Neck pain… a literal pain in the neck. How your Oakville Chiropractor treats your neck depends on why it hurts in the first place. The pain can start for many reasons. Picking up the kids or sleeping in an awkward position are two common ways of developing neck pain. Sitting at a desk for 8 hours straight, or looking down at your IPhone all day are also common culprits for neck pain. Our Oakville chiropractors are experts at treating the spine, so they treat neck pain on a daily basis.
There are a number of different structures and conditions of the neck that can be responsible for neck pain. The joints, muscles, ligaments and nerves can all cause discomfort. Regardless of where the neck pain originated, our chiropractors are skilled at getting rid of it!
Causes of Neck Pain
Degenerative Disc Disease & Degenerative Joint Disease
Many Oakville patients come into the clinic and have had x-rays of their spine. Sometimes they’ve been told that they have degenerative disc disease (DDD) and/or degenerative joint disease (DJD) in their neck. The x-rays can look a little bit scary, but our Chiropractors have good news for you. Despite what you’ve been told about degenerative joints in the neck, they are not necessarily the cause of any neck pain. Even a person with no neck pain at all may have an x-ray that looks significantly degenerated. So the moral of the story is that an x-ray showing some degenerative changes is not the end of the world.
One of the main reasons Dr. Steve doesnt take x-rays is that it gives you too much information. Information that is not needed to treat your neck pain and is most likely there due to wear and tear on your cervical spine. If our Oakville Chiropractors were to x-ray every patient our clinic would be much different then it is now. Most paitents with acute and even chronic neck pain have improved range of motion, posture and symptoms wthin 10 to 12 visits. If Dr. Steve or Dr. Jenn took xrays and the xrays determined that your neck was a little worse for wear, they would have to extened your treatment plan to as much as 40 visits. Our chiropractors don’t want to treat X-ray findings, they want to treat your symptoms and get you back to your regular routine as quickly as possible.
Much like the other joints in our body, our necks can develop a little bit of arthritis as we age. In fact, many individuals over the age of 40 can starts showing signs of degeneration on an xray. The cervical spine has 7 vertebra, and degeneration is most common in the 4th to 7th vertebra. Our bones get a little bit worn down after years of movement and muscles pulling on them everyday. The discs between our vertebra dehydrate a little bit as we age, and therefore our bones lie a little bit closer together, and necks get a little bit more stiff.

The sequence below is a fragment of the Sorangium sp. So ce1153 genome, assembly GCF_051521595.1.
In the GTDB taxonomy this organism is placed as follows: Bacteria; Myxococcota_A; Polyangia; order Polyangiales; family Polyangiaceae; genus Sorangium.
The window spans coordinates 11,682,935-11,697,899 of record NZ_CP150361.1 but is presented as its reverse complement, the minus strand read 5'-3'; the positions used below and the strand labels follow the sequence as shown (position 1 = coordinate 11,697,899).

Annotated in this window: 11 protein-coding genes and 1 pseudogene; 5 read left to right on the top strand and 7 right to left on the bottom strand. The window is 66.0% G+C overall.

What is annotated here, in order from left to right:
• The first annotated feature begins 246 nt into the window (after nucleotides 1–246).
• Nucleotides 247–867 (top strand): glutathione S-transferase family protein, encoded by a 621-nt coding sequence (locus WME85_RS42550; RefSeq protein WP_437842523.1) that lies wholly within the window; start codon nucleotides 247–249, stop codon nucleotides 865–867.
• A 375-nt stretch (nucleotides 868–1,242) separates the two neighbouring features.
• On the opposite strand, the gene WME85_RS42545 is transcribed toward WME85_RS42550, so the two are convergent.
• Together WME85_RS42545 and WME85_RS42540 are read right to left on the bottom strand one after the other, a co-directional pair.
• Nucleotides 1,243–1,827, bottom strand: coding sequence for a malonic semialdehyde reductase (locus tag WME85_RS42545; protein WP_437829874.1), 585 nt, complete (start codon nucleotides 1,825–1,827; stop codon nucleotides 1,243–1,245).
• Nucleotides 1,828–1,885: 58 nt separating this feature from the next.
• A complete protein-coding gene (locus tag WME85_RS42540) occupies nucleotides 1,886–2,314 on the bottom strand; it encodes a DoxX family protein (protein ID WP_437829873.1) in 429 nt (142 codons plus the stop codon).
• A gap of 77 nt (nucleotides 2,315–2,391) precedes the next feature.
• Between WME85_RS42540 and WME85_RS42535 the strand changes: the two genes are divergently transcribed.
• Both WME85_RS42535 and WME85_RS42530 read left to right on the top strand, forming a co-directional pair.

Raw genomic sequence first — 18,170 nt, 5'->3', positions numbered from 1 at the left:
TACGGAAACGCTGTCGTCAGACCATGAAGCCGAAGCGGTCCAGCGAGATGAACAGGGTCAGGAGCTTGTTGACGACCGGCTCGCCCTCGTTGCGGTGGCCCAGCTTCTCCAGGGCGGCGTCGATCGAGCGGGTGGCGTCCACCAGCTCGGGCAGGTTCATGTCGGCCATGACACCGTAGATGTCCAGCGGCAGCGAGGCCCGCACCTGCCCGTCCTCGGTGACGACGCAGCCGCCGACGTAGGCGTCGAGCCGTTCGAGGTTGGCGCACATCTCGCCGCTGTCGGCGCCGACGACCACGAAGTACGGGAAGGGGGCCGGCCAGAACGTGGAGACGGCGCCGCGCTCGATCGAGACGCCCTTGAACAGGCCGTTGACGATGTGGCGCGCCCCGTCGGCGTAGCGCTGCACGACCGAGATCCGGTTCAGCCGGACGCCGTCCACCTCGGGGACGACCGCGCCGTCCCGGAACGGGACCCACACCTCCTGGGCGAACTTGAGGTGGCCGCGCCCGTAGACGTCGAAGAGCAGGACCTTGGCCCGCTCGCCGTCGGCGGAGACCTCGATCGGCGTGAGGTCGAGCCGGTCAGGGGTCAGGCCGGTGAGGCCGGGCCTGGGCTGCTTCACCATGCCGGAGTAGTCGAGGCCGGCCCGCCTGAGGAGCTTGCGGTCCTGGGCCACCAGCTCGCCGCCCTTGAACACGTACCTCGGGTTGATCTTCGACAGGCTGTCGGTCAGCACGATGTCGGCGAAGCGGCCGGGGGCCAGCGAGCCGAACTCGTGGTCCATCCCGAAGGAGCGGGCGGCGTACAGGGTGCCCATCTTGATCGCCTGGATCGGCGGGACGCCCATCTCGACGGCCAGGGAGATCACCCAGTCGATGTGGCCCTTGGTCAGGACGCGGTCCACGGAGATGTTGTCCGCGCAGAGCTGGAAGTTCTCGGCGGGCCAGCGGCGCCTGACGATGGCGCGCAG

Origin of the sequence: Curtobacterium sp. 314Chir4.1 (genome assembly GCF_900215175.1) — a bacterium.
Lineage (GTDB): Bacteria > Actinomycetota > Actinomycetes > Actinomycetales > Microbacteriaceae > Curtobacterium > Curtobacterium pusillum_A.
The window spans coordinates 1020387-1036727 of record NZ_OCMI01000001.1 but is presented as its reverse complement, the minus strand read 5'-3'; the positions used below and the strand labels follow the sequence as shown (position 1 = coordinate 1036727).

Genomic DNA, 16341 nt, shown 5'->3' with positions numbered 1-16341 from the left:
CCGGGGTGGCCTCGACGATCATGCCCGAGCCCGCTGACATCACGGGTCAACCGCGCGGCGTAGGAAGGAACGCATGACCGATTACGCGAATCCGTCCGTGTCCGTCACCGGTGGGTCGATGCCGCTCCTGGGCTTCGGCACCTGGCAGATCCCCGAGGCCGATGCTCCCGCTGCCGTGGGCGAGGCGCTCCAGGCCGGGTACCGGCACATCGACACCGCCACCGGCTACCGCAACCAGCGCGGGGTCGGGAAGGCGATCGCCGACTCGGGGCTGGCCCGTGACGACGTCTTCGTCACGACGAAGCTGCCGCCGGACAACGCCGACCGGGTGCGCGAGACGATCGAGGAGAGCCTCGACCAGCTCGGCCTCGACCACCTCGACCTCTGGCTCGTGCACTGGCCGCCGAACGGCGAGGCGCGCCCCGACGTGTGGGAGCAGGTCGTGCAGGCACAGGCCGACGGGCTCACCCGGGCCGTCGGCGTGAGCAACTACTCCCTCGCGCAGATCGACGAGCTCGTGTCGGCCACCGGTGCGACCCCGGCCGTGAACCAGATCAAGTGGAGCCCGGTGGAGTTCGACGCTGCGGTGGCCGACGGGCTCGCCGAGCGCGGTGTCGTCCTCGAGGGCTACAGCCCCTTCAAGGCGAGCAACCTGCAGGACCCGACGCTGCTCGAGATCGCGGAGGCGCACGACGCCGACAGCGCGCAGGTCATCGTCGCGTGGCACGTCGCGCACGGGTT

DDD and DJD result in a more limited range of motion and a stiff neck. Pain associated with these conditions is more frequently described at uncomfortable, and rarely described as acutely painful. These pains typically have a more gradual onset, and don’t just appear overnight.
Similar to a way you can sprain an ankle, you can sprain a ligament in your neck. Ligaments are sprained when they are overstretched. It is usually a trauma that causes a ligament in the neck to sprain. A fall onto the head/shoulder, a car accident or being struck in the head can all cause the neck to move beyond its typical range of motion and cause a ligament to stretch.
Our ligaments are typically tight and they help hold our bones in proper alignment. When these ligaments stretch too far, they can allow too much movement at the injured area and result in pain and dysfunction. When ligaments are sprained, the surrounding muscles often tighten up to protect the vulnerable area.
There are a lot of ligaments in the neck. The neck is built to provide a great range of motion. It is built for rotation, and with that increased range of motion comes an increased vulnerability. Ligaments connect bone to bone, and help prevent the joints from moving too much. We have ligaments that run up the front of the vertebra, within the spinal column and even in between the bumps that stick out the side of the vertebra. Sprains are graded I-III. First-degree sprains are relatively mild, whereas third-degree sprains are quite severe and associated with significant swelling and joint laxity.
Muscle strains are one of the most common neck injuries. A muscle strain can range from mild to severe. Mild muscle strains can feel dull, whereas more severe strains can feel quite sharp.
Our muscles have a optimal length, where they are happiest and most effective. If a muscle is overstretched, it has a built in protection mechanism to contract/activate in order to keep it within its optimal range. The stretch reflex is built in to prevent a muscle from stretching too far. Sometimes the contraction can linger and create tight, painful muscles.